"Possessed of the most Extensive Trade, Connexions and Influence": The Atlantic Intimacies of an Eighteenth Century Indian Trader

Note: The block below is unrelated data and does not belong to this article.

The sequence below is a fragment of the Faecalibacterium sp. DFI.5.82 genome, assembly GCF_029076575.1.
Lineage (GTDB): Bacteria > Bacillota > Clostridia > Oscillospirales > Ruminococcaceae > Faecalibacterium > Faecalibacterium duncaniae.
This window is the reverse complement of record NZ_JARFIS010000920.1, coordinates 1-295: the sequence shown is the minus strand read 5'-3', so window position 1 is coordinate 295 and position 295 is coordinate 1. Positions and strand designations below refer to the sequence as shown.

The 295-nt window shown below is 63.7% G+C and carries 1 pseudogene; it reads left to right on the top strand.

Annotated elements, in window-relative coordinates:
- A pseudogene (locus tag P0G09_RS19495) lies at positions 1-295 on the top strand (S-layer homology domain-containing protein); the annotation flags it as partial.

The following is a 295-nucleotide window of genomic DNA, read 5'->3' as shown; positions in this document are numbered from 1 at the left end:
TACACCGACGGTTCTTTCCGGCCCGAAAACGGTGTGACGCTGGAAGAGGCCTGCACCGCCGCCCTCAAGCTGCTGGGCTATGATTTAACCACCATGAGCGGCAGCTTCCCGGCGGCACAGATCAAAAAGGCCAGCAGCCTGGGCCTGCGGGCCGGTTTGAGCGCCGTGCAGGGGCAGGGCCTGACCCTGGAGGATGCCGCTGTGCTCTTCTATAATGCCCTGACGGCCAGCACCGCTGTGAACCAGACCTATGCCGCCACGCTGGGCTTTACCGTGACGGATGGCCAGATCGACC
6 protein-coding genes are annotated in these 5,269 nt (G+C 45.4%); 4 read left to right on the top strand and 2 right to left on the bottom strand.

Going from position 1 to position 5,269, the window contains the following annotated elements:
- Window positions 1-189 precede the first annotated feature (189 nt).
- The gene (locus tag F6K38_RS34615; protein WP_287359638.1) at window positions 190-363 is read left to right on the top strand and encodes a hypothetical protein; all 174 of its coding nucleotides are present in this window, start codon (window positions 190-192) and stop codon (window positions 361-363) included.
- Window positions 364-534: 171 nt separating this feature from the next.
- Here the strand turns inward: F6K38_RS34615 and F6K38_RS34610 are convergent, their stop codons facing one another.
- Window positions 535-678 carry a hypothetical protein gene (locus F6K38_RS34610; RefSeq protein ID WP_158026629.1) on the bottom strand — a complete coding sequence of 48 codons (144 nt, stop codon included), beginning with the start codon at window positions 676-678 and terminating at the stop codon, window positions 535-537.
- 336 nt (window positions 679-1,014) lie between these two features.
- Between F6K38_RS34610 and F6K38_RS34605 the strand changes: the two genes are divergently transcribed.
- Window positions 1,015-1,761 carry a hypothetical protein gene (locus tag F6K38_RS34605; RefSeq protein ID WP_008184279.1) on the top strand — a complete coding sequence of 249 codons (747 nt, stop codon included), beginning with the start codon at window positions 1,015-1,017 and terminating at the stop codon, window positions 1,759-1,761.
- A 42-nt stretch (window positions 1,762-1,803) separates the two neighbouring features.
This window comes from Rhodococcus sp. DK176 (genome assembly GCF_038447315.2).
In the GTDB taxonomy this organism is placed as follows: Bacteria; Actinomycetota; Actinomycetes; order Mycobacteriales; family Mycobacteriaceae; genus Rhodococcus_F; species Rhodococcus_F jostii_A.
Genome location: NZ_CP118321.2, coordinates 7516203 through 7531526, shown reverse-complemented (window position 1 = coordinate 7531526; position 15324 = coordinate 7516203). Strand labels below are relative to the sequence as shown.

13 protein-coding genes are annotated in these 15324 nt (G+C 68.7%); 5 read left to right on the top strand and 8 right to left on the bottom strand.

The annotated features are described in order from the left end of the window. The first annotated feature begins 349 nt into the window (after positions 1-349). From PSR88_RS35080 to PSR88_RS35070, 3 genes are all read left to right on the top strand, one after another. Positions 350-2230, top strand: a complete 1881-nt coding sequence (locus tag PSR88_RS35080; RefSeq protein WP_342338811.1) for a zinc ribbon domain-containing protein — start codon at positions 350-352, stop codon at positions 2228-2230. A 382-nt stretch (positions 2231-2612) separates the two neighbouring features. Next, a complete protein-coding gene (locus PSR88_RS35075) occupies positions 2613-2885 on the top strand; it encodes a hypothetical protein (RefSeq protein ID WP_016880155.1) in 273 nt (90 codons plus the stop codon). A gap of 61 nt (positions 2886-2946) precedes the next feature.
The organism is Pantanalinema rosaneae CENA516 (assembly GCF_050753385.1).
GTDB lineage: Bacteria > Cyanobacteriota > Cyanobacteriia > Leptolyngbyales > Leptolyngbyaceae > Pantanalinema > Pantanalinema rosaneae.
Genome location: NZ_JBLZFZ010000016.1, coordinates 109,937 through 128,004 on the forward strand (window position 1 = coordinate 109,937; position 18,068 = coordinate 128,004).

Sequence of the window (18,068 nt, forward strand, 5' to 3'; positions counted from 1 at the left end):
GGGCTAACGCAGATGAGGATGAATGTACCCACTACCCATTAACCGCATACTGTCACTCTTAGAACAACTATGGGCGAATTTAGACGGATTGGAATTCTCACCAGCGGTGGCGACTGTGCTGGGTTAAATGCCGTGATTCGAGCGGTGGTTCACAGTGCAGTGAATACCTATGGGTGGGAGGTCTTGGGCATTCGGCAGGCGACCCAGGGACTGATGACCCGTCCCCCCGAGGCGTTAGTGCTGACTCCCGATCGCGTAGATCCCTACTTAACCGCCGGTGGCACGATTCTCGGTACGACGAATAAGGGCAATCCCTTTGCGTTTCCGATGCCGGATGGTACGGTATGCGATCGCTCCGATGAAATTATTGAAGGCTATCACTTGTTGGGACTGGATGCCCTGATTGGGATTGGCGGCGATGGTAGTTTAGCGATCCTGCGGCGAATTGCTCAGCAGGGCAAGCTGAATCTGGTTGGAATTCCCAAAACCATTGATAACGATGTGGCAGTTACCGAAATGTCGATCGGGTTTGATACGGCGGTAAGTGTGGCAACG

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This project examines the life of George Galphin, an Indian trader in Georgia and South Carolina during the eighteenth century. In particular, my work represents a historiographical intervention in Atlantic World scholarship. As the concept of the Atlantic continues to grow more and more expansive, the paradigm itself is losing its explanatory power. But through an intimate look at Galphin’s life and the people that he surrounded himself with, I argue that eighteenth century individuals did not necessarily understand or think of the world in Atlantic terms. Instead, individuals navigated the world around them through the local circumstances from which they came, and with the personal relationships that they forged throughout their lives. As a consequence, the Atlantic World was comprised of intensely local and intimate peoples and relationships that tied the various places of that world together. In other words, Galphin reveals to us the very personal and local contours of the Atlantic World. This dissertation also serves as a connective bridge between colonial, Native, imperial, and Atlantic histories. Specifically, we see how the lives of countless peoples from disparate worlds intersected with Galphin’s own, and often in very intimate ways. Such peoples included Irish emigrants, Creek Indians, London merchants, colonial governors, African slaves, imperial agents, Euro-American settlers, and a host of others. Needless to say, the many and dissimilar persons who interacted with Galphin do not fit neatly into one specific category of history, but can together tell a larger story that encompasses the histories of Colonial America, Native Peoples, the British Empire, and Atlantic World. Such a framework in turn remedies a fundamental flaw of Atlantic World scholarship: That Native Peoples were inherently a part of that world, despite a scholarly neglect that situates Native actors as passive bystanders to an Atlantic system. Therefore, we see how Creek peoples engaged with Atlantic processes through their relationships with Galphin, in spite of the fact that the Creeks lived far from the ocean’s waters. In short, the history of Colonial America, the British Empire, and Atlantic World cannot be understood without Native Americans, and vice versa. Finally, George Galphin allows me to show how marginal individuals in the eighteenth century exerted political and commercial purchase in Colonial America, the British Empire, Atlantic World, and Indian Country. Through the relationships that he forged with the peoples and places of those worlds, Galphin found the means to shape the events that unfolded in Georgia and South Carolina, Creek and Cherokee Country, and even the British Empire and Atlantic World, even though he was only a fringe figure who lived on the periphery of those worlds. By way of his intimacies with others – again, those personal and locally-centered relationships – Galphin accumulated political capital, commercial resources, social prestige, and other sources of power and influence that radiated outward to influence the peoples, places, and events within the colonial, Native, imperial, and Atlantic worlds.
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